Production Code (See Appendix E) to read and highlight/ take notes on any parts of the code that they find interesting or have questions about. Think-Pair-Share: Students will share their thoughts with somebody sitting next to them and then share aloud.

Step 2: Students will watch “A Streetcar Named Desire” while taking notes on which scenes they believe are in violation of the production code. After watching the film, students will work in groups to discuss and create a list of the various production code violations.

Step 3: In groups, students will review different letters between Joseph Breen, and Elia Kazan, the director of the film, using the book, “The Selected Letters of Elia Kazan”. Students will discuss in groups, which scene the letter is about, what Breen/Kazan is saying about that scene, what changes need to be made, and what reasons are given for the alteration. Students will write the answer to these questions on chart paper and share with the class. After each group presents, the whole class will have discussions about whether they believe the revision needed to happen for that part of the film.

Step 4 (Exit Ticket): Students will write an opinion paragraph on whether they believe if the production code should have restricted films from showing the taboo subjects that are listed in the code, such as, sex, murder, crime without punishment, religion, obscenity, profanity, etc. Students will be given a graphic organizer to help with their writing (See Appendix F).

Annotated Bibliography

Alvarez, M. (2010, August 05). World Socialist Web Site. Retrieved March 07, 2018, from https://www.wsws.org/en/articles/2010/08/holl-a05.html

Chaplin, C. (Director). (1918). The bond [Motion picture]. Charlie Chaplin Productions.

Chaplin, C. (Director), Chaplin, C., & Chaplin, C. (Writers), & Chaplin, C. (Producer). (1918). Shoulder arms [Motion picture]. USA: Charlie Chaplin Productions.

Chronicling America: Uncovering a World at War | EDSITEment. (2014, June 10). Retrieved March 28, 2018, from https://edsitement.neh.gov/lesson-plan/chroniclingamerica-uncovering-world-war#sect-resources

Doherty, T. (2009). Hollywood’s censor: joseph i. breen and the production code administration. Retrieved from https://proxy.library.upenn.edu:2457

Fowett, G. (n.d.). “A Capacity for Evil:” the 1915 Supreme Court “Mutual” Decision. Historical journal of film, radio and television, 9(1), 59.

Kazan, E. (Director). (1951). A streetcar named Desire [Motion picture]. United States: Warner Bros.

Kazan, E., Devlin, A. J., & Devlin, M. J. (2016). The selected letters of Elia Kazan. New York: Vintage Books.

Plea by Theatre Owners. (1928, July 15). New York Times, p. 24. Retrieved April 1, 2018, from https://timesmachine.nytimes.com/timesmachine/1928/07/15/91692794.html? pageNumber=24

Robert Sklar, Movie-Made America: A Cultural History of American Movies. New York: Vintage, 1975 (1994 edition), p. 31

The Production Code of the Motion Picture Producers and Distributors of America, Inc.—1930–1934. (2004). In C. Rose (Ed.), American Decades Primary Sources (Vol. 4, pp. 12-15). Detroit: Gale. Retrieved from http://proxy.library.upenn.edu:2084/apps/doc/ CX3490200637/UHIC?u=upenn_main&sid=UHIC&xid=6de39968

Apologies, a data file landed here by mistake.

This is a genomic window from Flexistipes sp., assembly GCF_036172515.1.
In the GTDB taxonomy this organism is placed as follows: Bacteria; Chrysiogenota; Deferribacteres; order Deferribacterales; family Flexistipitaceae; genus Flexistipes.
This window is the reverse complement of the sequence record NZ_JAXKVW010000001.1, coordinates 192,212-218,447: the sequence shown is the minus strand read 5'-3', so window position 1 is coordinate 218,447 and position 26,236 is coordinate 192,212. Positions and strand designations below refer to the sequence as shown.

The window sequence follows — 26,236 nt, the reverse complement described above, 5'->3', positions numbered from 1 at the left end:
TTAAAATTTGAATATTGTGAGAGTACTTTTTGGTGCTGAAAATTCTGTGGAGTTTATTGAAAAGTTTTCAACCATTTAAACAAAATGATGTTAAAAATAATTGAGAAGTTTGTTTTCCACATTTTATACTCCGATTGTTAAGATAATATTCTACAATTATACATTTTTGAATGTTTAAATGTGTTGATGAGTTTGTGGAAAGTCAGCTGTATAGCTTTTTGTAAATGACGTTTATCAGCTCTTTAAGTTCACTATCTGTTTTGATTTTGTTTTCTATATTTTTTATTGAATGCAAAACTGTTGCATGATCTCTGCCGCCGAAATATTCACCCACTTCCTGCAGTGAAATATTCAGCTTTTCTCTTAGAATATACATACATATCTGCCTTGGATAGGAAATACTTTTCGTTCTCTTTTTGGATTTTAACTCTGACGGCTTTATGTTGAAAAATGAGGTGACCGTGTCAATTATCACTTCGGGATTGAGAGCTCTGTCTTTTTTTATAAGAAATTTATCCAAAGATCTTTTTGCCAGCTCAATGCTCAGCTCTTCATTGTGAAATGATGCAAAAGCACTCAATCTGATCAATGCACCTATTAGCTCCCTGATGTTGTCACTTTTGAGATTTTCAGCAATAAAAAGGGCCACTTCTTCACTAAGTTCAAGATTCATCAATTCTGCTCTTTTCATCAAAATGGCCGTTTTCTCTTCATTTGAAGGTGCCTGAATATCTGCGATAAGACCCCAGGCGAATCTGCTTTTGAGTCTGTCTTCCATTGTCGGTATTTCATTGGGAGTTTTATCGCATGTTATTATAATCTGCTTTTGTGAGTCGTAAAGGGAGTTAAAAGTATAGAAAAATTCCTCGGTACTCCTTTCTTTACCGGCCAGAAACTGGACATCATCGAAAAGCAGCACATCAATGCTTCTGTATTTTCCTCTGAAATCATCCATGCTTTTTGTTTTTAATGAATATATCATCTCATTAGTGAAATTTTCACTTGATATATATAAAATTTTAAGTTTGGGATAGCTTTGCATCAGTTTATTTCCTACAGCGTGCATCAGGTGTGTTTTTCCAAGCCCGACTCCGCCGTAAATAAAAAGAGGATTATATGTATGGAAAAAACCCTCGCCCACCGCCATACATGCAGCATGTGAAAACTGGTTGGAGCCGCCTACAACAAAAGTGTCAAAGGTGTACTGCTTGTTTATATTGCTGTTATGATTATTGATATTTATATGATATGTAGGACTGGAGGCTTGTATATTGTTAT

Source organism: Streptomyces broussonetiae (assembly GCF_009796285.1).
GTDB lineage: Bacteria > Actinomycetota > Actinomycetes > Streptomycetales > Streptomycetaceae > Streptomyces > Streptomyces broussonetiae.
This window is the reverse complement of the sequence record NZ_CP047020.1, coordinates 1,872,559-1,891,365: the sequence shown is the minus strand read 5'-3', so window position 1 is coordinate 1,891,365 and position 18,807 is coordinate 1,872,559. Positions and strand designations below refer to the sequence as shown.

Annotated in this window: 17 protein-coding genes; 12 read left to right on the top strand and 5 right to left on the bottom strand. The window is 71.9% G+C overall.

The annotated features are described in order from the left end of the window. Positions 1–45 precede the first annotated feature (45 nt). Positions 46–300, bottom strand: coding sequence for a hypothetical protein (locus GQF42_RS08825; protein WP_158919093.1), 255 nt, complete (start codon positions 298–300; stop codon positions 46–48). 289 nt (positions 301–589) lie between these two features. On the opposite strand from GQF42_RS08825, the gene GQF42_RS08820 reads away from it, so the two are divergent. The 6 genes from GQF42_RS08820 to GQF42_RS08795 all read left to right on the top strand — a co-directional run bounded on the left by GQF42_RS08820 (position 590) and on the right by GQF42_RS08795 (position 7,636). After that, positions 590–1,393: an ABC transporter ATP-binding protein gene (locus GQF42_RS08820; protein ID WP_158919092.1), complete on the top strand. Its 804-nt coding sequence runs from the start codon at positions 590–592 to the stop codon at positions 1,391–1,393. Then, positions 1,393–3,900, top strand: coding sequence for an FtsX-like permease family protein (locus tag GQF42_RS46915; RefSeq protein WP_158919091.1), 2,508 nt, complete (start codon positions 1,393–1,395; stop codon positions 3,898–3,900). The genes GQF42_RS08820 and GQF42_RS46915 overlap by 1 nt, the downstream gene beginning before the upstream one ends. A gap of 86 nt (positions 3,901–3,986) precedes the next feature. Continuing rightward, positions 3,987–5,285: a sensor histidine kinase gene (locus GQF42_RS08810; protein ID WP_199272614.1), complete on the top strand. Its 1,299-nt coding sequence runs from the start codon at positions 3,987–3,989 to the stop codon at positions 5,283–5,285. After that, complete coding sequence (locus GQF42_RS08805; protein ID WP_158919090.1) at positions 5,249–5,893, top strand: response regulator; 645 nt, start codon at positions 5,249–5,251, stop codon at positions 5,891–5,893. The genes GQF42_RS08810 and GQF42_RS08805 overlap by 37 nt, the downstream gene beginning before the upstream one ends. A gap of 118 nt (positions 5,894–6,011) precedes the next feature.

Content Standards

Standard – 5.3.8.H
Describe the influence of mass media on government.

Standard – 5.4.8.D
Describe how mass media influences our view of international events.

Standard – 5.3.8.J
Compare democracy to totalitarianism.

Standard – 6.2.8.A
Describe the interaction of consumers and producers of goods and services in the state and national economy.

Standard – 6.4.8.B
Compare the standard of living in different times and places.

Standard – 6.5.8.C
Explain the organization of different types of businesses.

Standard – 8.1.8.B
Compare and contrast a historical event, using multiple points of view from primary and secondary sources.

Standard – 8.3.8.A
Examine the role groups and individuals played un the social, political, cultural, and economic development of the United States.

Standard – 8.3.8.C
Summarize how continuity and change have impacted U.S. history.

Standard – 8.3.8.D
Examine how conflict and cooperation among groups and organizations have impacted the growth and development of the U.S.

Appendix

Appendix A

Plea By Theatre Owners: New York Times, July 15, 1928

Appendix B

Background: Historical Context on World War I – Derived from:
https://edsitement.neh.gov/lesson-plan/chronicling-america-uncovering-world-war#sect-resources

Appendix C

List of articles and primary source documents for and against US involvement in WWI – Derived from https://edsitement.neh.gov/lesson-plan/chronicling-america-uncoveringworld-war#sect-resource

Appendix D

Graphic Organizer for Analyzing Film in Lesson One

“Shoulder Arms” (1918) Directed by Charlie Chaplin
Who is the enemy in this film? How are they portrayed?
How is France portrayed in this film?
What “lesson” does this film give to the American audience at the time when WWI was coming to an end?
“The Bond” (1918) Directed by Charlie Chaplin
What is Chaplin’s stance on the US involvement in war based on this short film?
What is Chaplin trying to persuade Americans to buy in this short film? Why?

Appendix E

Production Code – Derived from http://proxy.library.upenn.edu:2084/apps/doc/ CX3490200637/UHIC?u=upenn_main&sid=UHIC&xid=6de39968

Appendix E

Graphic Organizer for Exit Ticket on Lesson Two

Name:
Do you think the Production Code Administration should have restricted films from showing the taboo subjects that are listed in the code, such as, sex, murder, crime without punishment, religion, obscenity, profanity, etc.? Why or why not?